There was great California excitement about this time, and other parties had come to the conclusion that the Prince de Joinville was probably the fastest ship taking freight for San Francisco. I saw them accept of offers at $1.50 per foot, when their contract with me was for less than half that price, which would make a difference of several thousand dollars in their favor. So, if the balance of my houses did not arrive within the time stated in the contract, they would not be taken on that vessel, and my speculation ruined. The time was up the next day at twelve o’clock. I was down on the Battery the next morning early watching for the tow, with the barge with my houses. The ship was at the dock in the East river. About ten o’clock, A.M., I had the good fortune to see the barge rounding the Battery. I cried out to the captain to cut loose from the tow, employ the first steam tug and I would pay the bill, which he did, getting on the side of the vessel by eleven o’clock, thus saving my contract by one hour. But they did not commence taking them on board, so the captain of the barge put a demurrage of $20 per day for detention. In the meantime, I had bought my ticket to sail by the steamer Georgia to the Isthmus to go on the 1st of July which was but a few days off. They, seeing that I had them on my contract, came to me and said that my houses should go on their ship according to contract, if they had to throw other freight out, and that they would sign a regular bill of lading for all the material deliverable to me upon the arrival of the Prince de Joinville at the port of San Francisco, and take my carpenters’ specifications for the description of them, which seemed all right to me.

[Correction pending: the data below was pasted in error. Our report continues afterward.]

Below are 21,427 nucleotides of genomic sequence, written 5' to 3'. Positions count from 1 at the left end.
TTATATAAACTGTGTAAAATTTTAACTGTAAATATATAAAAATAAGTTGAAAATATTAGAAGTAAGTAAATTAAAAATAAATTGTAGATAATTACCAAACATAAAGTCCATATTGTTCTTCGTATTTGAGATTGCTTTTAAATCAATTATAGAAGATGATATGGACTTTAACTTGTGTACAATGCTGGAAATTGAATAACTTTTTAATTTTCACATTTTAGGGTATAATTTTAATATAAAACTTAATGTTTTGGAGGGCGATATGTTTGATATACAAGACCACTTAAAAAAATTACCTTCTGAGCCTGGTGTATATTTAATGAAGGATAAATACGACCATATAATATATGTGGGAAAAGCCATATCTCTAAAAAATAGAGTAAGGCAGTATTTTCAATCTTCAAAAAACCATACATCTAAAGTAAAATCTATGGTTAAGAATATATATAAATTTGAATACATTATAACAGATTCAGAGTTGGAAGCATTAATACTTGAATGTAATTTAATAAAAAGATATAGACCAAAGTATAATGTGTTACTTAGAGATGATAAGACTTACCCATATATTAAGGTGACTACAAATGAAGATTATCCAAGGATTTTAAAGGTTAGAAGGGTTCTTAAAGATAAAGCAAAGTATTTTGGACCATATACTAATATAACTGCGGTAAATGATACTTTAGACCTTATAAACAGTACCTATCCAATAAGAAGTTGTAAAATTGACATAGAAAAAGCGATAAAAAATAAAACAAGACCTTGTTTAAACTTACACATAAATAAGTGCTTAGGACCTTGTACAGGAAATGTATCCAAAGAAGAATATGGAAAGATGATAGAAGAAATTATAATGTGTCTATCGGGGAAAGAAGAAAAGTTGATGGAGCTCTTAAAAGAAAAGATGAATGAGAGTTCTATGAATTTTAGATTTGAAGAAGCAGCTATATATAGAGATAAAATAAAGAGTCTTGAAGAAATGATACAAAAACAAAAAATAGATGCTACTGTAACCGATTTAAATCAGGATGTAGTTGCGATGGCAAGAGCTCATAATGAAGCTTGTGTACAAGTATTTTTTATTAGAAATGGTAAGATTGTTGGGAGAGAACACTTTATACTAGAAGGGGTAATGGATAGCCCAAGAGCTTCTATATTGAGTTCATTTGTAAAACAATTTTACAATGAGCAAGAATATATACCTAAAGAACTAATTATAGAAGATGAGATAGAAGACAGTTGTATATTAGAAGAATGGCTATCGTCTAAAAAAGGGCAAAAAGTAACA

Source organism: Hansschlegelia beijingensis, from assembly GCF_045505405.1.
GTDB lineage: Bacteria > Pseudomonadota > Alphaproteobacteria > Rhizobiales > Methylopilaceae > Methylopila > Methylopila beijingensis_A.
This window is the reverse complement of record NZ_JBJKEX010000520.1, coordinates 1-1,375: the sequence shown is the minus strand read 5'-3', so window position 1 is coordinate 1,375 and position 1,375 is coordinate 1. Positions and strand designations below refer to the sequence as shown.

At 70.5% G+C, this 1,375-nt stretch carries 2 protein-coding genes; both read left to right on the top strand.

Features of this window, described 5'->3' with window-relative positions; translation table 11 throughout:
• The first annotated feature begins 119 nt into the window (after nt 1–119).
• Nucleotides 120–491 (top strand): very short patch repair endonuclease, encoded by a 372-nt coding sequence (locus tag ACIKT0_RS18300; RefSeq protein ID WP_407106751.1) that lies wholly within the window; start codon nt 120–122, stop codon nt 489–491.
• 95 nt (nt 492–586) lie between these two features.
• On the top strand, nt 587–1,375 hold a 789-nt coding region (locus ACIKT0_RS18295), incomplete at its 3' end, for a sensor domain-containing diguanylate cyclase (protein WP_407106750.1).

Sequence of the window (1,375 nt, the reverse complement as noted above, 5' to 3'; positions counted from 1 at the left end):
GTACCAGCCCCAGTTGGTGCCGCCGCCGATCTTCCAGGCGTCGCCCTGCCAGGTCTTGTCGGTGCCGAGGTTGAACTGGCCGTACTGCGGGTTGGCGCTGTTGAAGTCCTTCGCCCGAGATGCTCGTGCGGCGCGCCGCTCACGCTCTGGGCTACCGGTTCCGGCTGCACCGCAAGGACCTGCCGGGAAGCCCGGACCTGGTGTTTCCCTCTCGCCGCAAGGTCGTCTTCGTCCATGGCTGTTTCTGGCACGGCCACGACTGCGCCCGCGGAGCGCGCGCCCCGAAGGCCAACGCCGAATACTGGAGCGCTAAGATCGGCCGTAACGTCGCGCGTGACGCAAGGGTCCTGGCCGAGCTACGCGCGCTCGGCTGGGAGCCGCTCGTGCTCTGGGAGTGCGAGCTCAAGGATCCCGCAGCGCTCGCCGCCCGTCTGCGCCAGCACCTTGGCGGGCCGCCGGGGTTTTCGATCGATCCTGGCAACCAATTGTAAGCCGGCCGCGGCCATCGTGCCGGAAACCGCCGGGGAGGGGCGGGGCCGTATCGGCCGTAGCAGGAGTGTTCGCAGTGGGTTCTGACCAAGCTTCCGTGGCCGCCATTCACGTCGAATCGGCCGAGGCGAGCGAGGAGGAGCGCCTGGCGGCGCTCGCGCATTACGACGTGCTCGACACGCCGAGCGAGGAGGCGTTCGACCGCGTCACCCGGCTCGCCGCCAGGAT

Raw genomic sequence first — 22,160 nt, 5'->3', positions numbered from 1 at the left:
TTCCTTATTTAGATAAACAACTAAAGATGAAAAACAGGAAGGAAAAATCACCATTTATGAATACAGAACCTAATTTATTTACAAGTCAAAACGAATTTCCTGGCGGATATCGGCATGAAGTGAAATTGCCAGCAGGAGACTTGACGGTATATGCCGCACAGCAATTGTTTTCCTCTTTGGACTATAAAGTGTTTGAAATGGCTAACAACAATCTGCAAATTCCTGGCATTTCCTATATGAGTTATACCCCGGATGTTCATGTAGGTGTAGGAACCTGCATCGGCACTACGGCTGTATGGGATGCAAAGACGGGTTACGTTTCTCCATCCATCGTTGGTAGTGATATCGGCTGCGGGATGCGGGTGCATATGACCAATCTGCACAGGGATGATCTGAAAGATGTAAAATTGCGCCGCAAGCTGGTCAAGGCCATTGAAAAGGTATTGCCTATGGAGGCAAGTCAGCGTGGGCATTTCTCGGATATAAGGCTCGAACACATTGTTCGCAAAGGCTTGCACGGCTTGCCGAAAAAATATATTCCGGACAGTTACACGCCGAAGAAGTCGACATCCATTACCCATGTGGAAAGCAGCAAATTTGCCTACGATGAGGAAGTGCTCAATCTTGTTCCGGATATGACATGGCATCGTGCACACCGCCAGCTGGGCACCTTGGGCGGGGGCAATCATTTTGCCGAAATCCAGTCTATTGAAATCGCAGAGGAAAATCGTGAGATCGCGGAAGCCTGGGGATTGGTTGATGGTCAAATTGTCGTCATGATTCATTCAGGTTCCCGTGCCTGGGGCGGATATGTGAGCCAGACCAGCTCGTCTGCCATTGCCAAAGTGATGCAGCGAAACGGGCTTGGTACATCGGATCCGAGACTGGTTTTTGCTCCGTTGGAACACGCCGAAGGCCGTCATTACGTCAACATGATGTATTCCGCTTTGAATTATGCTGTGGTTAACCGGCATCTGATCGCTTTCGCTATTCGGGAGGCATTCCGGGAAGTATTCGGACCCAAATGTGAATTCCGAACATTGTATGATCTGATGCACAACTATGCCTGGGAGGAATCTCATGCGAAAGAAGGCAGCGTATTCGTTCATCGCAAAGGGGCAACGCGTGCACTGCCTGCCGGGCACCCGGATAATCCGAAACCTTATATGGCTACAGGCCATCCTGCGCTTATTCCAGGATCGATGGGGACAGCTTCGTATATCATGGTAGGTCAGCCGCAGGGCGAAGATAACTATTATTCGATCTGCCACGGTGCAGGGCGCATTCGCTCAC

The following is an article from the Albany Evening Atlas of June 23, 1849: